It's been a couple of weeks since I checked in on Curiosity. The rover has been busy, finally driving around the corner to sight the Kimberley for the first time. The Kimberley is a spot of well-exposed rocks that the Curiosity mission identified many months ago as being the best science stop on the way to Mount Sharp. What makes the Kimberley special? Here, have a 3D context map to appreciate it. The map isn't quite perfect -- I need to fiddle with the path a bit more to make it appear to sit properly on the topography -- but it's still pretty neat to see in 3D, with appropriate eyewear.
You can see three or four distinctly different expressions of rock exposed at the Kimberley. What Curiosity saw upon arrival at Kimberley is this Striated Unit, which you can see from orbit has a stripey appearance with the stripes oriented roughly east-west. Above that is another layer, which doesn't look striated. Above that is blah-looking plains, the sandy stuff that Curiosity now prefers to drive on. Then there are those three buttes -- named Mounts Christine, Joseph, and Remarkable -- I can't tell from the orbital images whether those belong to the non-striated unit or to something different entirely.
About five months ago, John Grotzinger talked about this waypoint (which they referred to as "KMS-9" at the time) and how it related to what they had recently learned at Yellowknife Bay. Here's a comparison of the two:
At Yellowknife Bay, they discussed evidence that the lowermost mudstone rocks had been exposed rather recently, geologically speaking -- within the last 48 to 108 million years. John proposed that the rocks had been exposed by a process of scarp retreat, where the layer above the mudstone was being eroded over time. If you want to find the most recently exposed rocks -- and therefore the ones that have the best chance of preserved organic material -- you need to drill at the base of a scarp, where the lower layer will be the most recently exposed. John suggested they could do that at the Kimberley. There are actually several different scarps to choose from at the Kimberley, though. And none of them is a mudstone; according to a recent JPL release, all of the rocks are sandstones. That's less good for preserving organics, unfortunately, because sands get deposited in a more energetic, near-surface environment than muds do. So there isn't a particularly obvious choice of which unit to drill; I'll be interested to see where they choose to go, and why.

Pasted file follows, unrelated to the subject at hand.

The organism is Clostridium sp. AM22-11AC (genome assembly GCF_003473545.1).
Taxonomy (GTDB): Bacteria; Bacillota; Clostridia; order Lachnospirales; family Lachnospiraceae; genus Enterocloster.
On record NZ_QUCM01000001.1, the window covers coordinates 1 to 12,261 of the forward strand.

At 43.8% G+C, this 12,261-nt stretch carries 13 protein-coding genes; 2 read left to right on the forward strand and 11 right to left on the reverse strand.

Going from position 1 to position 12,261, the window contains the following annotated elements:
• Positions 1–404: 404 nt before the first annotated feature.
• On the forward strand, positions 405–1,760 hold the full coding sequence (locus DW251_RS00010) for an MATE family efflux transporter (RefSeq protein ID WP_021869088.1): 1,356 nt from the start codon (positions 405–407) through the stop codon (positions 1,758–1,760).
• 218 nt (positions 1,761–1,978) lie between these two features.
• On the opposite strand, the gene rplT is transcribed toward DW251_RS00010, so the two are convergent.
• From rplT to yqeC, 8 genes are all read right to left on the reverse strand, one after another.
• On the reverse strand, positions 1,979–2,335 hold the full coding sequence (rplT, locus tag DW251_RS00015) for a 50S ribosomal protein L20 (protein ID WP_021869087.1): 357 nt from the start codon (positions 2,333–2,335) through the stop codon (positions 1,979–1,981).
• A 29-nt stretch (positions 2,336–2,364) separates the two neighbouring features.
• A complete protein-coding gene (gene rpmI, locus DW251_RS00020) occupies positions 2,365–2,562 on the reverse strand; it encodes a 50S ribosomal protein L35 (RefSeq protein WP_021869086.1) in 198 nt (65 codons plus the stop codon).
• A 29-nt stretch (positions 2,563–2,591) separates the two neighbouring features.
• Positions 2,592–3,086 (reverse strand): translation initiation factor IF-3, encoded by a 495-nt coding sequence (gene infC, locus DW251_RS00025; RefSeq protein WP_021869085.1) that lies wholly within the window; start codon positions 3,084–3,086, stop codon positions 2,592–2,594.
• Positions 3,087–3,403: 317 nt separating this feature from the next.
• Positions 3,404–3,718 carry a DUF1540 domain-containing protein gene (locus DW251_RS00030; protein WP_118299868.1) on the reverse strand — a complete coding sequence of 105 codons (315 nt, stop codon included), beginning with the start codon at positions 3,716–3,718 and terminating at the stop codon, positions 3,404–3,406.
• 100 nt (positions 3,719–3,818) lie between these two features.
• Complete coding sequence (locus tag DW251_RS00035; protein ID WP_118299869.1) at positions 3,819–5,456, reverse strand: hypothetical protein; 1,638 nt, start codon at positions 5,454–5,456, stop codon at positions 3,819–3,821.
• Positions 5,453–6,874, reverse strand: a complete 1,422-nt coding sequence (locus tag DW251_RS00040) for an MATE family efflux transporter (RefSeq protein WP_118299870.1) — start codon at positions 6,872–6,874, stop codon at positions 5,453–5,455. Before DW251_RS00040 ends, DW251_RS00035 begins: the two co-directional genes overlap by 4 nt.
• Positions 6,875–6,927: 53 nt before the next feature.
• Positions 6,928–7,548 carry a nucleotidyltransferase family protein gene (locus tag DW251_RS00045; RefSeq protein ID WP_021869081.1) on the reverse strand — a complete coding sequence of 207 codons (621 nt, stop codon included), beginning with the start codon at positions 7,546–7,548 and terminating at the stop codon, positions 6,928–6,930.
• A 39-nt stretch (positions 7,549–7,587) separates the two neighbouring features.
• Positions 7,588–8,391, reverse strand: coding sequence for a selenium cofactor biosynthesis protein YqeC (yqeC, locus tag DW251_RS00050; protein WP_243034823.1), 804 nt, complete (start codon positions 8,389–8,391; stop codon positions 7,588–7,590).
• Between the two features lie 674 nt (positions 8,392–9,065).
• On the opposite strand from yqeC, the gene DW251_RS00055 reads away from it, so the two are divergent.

Like any good geologist, before they select a place to sample, they're walking the outcrop first, getting a good look at its entire length. When I left off my last update, they were doing in-situ work at the north edge of the Kimberley, examining the striated unit up close. Here are Ken Herkenhoff's updates from that period.
Sol 585 - 586 Update From Ken Herkenhoff: Back to Nominal Planning (29 March 2014)